The first may go with a sliding inflection, as of sly discovery. The second has two strong falling inflections.

§30. Dash, Curves, Brackets

As a general rule, avoid using the dash with any other mark of punctuation. It is not needed after the colon, and rarely if ever needed after the comma. We are speaking of the body of the text, not of such places as the head of this section, where period and dash set off a formal topic.

Make your dashes long enough to be distinguished from hyphens. If your type-writing machine has only one character for both marks, use two hyphens for a dash.

1. Don't use the dash instead of the period, as if you had unutterable emotions. Latterly it has become the fashion with certain advertisers and form-letter houses to eschew the period and substitute the dash. By this means they cover up un-grammatical constructions. By this means they hysterically call attention to their goods. Ah, these inexpressible goods - so wonderful - so worthy of explosive admiration - and choked voices - oh! -

2. A dash is often better than a colon to introduce a short, informal list.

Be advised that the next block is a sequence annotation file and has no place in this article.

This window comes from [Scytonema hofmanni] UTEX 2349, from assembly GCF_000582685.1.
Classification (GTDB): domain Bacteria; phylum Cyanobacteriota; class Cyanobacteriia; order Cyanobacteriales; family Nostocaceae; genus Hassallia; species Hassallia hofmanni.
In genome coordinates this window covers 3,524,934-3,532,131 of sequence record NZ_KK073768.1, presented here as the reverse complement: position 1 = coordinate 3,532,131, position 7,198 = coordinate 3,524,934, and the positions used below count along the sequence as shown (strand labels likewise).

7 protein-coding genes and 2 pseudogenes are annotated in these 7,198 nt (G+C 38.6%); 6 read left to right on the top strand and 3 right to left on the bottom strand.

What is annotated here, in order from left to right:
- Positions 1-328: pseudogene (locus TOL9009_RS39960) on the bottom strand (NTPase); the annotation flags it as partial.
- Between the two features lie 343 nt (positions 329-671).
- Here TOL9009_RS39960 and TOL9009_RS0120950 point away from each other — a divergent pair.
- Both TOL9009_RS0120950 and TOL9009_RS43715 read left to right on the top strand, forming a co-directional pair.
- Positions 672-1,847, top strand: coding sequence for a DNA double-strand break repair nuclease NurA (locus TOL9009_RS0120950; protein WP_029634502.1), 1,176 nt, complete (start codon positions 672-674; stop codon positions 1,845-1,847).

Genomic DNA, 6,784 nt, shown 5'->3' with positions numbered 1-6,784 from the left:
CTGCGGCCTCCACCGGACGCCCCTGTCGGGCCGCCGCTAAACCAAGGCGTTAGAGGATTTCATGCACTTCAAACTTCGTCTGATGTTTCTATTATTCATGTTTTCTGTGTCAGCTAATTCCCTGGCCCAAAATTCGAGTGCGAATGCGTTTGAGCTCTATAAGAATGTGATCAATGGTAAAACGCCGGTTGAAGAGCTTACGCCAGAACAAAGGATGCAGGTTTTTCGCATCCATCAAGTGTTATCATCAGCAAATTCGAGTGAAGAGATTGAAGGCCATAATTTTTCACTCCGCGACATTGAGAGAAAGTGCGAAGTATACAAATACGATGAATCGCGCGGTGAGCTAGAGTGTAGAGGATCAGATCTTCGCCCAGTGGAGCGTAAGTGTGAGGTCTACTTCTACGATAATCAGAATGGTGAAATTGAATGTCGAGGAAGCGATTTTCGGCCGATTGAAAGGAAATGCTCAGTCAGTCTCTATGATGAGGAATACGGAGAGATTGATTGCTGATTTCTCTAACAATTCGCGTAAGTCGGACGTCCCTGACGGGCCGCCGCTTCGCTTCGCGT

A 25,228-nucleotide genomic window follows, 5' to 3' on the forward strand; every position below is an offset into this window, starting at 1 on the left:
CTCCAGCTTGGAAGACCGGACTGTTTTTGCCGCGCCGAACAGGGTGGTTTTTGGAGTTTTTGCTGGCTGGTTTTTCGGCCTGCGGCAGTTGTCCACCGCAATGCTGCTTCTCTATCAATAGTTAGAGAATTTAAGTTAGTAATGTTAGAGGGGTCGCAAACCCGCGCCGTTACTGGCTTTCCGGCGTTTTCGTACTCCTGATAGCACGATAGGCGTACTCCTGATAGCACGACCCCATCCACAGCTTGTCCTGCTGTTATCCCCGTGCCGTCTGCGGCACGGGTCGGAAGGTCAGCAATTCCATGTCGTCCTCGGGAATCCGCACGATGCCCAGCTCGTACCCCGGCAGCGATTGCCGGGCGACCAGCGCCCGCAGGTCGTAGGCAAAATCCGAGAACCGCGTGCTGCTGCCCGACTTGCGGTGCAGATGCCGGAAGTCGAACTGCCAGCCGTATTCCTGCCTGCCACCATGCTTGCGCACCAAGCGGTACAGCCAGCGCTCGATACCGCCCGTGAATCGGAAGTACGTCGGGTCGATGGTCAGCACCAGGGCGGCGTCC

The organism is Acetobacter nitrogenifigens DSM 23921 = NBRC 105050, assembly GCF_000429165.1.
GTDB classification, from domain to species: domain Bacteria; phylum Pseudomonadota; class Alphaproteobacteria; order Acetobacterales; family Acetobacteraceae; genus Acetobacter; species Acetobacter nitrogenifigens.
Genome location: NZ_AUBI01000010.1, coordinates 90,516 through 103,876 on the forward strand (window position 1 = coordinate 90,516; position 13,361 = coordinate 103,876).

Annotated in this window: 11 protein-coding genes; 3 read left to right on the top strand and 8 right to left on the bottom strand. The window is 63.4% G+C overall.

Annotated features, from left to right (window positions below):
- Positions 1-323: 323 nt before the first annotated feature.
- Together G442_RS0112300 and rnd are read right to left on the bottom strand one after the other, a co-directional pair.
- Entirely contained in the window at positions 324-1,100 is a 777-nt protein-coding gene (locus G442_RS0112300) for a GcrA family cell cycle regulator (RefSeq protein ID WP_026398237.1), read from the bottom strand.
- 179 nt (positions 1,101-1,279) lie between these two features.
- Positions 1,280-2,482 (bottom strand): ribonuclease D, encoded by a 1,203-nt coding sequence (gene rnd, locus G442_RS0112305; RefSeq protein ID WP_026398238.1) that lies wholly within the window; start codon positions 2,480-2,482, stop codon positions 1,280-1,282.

3. A violent parenthesis goes between dashes; a strong parenthesis between curves; a weak parenthesis between commas.

And whether a parenthesis is to be violent, strong, or weak depends on your purpose. Worry less about the intrinsic logic of the situation, and more about the effect you wish to produce on the reader.

1. These three qualifications - accuracy, rapidity, and modesty - are essentials in a good stenographer.

2. These three qualifications (accuracy, rapidity, and modesty) are essentials in a good stenographer.

3. These three qualifications, accuracy, rapidity, and modesty, are essentials in a good stenographer.

The first of these parentheses throws the qualifications into high relief. The second is strong, but so to speak confidential. The third is merely incidental.

4. Brackets usually indicate something that has no part at all in the text as such. It is often an insertion by an editor to correct a statement or a word that is being quoted.

Most of the inspirational [Inspirational - what a word!] literature, form letters and the like, sent out by sales managers to their men in the field seems to be devoted to keeping alive and hot the enthusiasm of the man for his house and his own record.


  • Previous: Punctuation, An Art. Part 2
  • Table of Contents
  • Next: Chapter VII. Important Mechanical Matters
  • Previous   Up   Next   

    About  |   Accent  |   TOEFL®  |   TOEIC®  |   IELTS  |   GMAT  |   GRE®  |   Online Degrees  |   Buy Now  |   Partners